Uniting Our Food System
The Coalition of Immokalee workers is a farmworker-based organization that coalesced in the early 90s in order to confront stagnant wages and egregious human rights violations that tomato pickers had faced for generations in Florida’s fields. Farmworkers understood that major produce buyers were able to demand an artificially low cost for tomatoes through their unprecedented purchasing power and were ultimately responsible for farmworkers’ wages and working conditions. With this analysis, in 2001 the CIW partnered with the thousands of allies across the country who make up the Alliance for Fair Food to launch their national Campaign for Fair Food.
A decade and a half later, the Fair Food movement has become the organizing success story of our generation, achieving landmark agreements with thirteen major corporations, including Taco Bell, McDonalds, Whole Foods, Fresh Market, and Wal-Mart, and striking a deal with 90% of the tomato farms in Florida, resulting in the CIW’s Fair Food Program.
Under the Fair Food Program, buyers agree to condition their purchases on a strict worker-designed Code of Conduct — including a zero-tolerance policy for sexual harassment ant modern-day slavery — enforced by a third-party monitoring organization and reinforced by the corporation’s market power, which are obligated to cut purchases from farms that violate this new set of basic rights. In addition, retailers commit to paying a small premium for the tomatoes they buy to be passed on to farmworkers. In the last 4 years since the program went into place, more than $16 million has been paid out by participating retailers and received by farmworkers in their weekly paychecks.
While the changes underway in Florida’s fields are truly historic, prompting the New York Times to call the Fair Food Program “the best workplace-monitoring program” in the US and the Washington Post to dub it “One of the great human rights success stories of our day,” our work is far from over. Today, we must fortify the gains underway in the fields, extend these changes to the remaining 10% of Florida tomato growers who are not participating, and expand this proven solution to other crops and other states where farmworkers are not yet guaranteed these protections.
One of the largest supermarkets in the US, Publix, and fast-food chain Wendy’s have both refused to be part of this proven program, instead choosing to mislead their customers and hide behind a veil of charity, public relations, and a flashy, more-modern brand image. As Wendy’s stubbornly turns its back on the new day of human rights dawning in agriculture, a national network of student food activists behind the Real Food Challenge have just announced a nationwide boycott of Wendy’s dubbed the “Boot the Braids” campaign. The student boycott will continue until Wendy’s gets on the right side of history and commits to ensuring the rights and dignity of farmworkers in its supply chains.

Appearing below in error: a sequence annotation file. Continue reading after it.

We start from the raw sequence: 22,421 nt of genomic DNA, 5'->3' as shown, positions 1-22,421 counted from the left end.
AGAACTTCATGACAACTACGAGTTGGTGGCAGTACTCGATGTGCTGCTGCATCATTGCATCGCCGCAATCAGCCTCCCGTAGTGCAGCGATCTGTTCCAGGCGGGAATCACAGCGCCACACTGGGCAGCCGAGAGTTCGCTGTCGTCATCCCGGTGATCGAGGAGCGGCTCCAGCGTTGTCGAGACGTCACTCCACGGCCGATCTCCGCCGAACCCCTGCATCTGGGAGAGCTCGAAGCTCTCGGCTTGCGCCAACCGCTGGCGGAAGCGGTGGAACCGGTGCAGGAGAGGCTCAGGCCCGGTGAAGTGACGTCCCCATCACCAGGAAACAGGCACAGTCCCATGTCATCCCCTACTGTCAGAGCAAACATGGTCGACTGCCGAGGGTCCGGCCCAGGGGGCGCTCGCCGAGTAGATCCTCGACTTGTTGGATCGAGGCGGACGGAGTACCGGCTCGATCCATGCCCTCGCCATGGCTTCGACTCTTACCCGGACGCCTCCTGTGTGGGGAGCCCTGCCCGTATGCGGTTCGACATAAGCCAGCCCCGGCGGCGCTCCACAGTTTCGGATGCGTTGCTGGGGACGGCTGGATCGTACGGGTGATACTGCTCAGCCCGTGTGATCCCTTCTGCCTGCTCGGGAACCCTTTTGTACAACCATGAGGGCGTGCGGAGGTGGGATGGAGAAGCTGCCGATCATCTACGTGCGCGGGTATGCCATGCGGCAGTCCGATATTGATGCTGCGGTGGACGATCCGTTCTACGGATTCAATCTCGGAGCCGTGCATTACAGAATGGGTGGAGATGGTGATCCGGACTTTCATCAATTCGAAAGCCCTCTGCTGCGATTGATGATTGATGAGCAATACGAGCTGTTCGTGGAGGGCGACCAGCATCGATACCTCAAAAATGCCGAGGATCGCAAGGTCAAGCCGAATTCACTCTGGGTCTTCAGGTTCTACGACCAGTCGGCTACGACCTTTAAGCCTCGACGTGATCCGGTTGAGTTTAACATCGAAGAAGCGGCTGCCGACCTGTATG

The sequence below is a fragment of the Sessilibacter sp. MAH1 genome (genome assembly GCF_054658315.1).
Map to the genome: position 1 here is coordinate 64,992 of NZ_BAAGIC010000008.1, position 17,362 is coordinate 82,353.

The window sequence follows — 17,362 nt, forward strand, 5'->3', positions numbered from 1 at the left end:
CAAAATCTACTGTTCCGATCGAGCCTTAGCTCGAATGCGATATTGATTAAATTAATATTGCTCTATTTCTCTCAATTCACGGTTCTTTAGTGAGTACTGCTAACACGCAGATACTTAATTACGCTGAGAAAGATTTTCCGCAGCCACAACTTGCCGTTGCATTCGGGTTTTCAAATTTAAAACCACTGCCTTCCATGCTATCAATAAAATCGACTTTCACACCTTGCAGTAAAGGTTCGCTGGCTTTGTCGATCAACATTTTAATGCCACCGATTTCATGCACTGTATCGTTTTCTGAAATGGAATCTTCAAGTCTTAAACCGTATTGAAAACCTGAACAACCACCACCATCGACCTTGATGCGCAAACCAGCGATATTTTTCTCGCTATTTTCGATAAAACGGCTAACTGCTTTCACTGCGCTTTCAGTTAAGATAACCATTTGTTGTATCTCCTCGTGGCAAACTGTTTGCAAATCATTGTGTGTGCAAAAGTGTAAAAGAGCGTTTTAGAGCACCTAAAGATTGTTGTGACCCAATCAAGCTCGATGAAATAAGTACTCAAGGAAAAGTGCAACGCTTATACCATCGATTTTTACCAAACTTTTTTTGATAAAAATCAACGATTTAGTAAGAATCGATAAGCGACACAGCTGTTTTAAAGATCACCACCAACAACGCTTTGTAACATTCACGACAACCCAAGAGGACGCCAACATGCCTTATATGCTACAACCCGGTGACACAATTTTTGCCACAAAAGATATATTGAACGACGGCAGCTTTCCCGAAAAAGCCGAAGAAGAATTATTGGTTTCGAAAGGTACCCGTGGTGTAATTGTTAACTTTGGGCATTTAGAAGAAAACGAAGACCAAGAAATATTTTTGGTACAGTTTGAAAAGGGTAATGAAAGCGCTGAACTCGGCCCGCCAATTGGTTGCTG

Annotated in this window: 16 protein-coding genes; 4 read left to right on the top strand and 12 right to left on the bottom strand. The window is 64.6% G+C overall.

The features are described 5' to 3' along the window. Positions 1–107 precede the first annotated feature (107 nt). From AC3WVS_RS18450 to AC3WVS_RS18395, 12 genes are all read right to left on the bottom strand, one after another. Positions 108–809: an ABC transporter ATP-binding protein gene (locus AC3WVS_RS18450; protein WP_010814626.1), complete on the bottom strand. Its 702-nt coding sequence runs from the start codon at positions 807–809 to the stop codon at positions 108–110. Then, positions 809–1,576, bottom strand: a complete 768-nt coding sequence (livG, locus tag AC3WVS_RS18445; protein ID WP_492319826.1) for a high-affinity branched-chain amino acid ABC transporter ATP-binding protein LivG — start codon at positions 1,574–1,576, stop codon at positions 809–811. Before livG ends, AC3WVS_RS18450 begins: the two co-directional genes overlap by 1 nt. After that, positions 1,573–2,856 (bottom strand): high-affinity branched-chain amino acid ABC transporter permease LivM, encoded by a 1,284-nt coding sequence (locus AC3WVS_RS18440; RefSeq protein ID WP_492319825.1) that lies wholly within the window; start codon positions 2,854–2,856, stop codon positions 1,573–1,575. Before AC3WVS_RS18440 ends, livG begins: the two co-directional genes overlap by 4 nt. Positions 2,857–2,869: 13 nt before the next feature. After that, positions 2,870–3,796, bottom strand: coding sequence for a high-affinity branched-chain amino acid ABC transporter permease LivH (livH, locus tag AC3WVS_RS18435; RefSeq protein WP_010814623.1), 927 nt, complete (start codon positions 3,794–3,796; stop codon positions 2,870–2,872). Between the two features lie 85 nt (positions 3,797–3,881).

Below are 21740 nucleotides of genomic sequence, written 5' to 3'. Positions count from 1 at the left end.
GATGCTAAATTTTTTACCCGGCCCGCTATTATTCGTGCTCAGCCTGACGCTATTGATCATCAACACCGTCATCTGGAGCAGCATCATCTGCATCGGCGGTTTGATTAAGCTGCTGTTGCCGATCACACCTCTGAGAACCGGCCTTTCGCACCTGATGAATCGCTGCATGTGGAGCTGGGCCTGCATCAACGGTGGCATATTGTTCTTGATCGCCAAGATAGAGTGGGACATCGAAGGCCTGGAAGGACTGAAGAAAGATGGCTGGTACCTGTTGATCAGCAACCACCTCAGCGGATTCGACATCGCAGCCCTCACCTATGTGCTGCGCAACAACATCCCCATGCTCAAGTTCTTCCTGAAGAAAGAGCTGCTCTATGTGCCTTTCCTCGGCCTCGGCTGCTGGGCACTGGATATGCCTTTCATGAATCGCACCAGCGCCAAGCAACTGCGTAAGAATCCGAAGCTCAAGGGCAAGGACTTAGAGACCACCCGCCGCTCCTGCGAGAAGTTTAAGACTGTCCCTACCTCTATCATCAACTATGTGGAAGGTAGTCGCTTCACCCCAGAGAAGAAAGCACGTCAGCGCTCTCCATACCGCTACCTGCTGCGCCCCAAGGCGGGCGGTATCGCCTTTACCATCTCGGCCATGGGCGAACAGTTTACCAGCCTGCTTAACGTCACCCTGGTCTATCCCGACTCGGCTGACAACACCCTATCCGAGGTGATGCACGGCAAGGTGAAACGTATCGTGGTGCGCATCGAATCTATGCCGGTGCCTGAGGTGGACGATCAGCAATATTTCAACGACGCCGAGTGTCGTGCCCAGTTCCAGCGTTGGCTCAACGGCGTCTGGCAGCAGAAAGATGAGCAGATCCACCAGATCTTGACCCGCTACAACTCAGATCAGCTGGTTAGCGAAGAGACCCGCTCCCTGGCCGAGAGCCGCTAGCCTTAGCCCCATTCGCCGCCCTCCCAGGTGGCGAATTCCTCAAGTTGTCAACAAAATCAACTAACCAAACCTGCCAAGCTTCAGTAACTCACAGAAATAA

Today, as the Fair Food Program grows and the Campaign for Fair Food sees a reach far greater than ever before — through the Food Chains film, the Fair Food Program label, and the ever-strengthening on-the-ground organizing of the Fair Food movement, we must continue to join together in a powerful, accountable relationship with farmworkers, and work to build a more just food system for all.
The student activists behind Real Food Challenge may have said it best when they spoke of choosing reverence and resistance over complacency and resignation:
The divide between those who seek to promote the good and those who are compelled by their life circumstances to stop the bad is one that has persisted in social movements for generations. On one side are those whose life circumstances and identity compels them to confront the structures that hold them in a degraded state. The resistance movement. On the other side, those of us who hold the unearned privileges that allows us to build alternatives while skirting around the current order when we like. The reverence movement…
More than anything else, the gift the CIW has given the Food Movement is to highlight a particular type of revolutionary relationship necessary for producing transformational social change. For in this relationship, we find a powerful union of joy and anger, struggle and creation—the fellowship of collective liberation.
The current food justice movements are popular and imaginative. They are beginning to transform communities and reform our relationship to the land and the way we feed ourselves. But, the CIW’s Campaign for Fair Food is not simply a workers movement — if we eat, we are all connected and we must act. We must bridge the gap between the “reverence” movement and the “resistance” movement, joining together in a powerful, accountable relationship with farmworkers, and uniting to build a more just food system for all.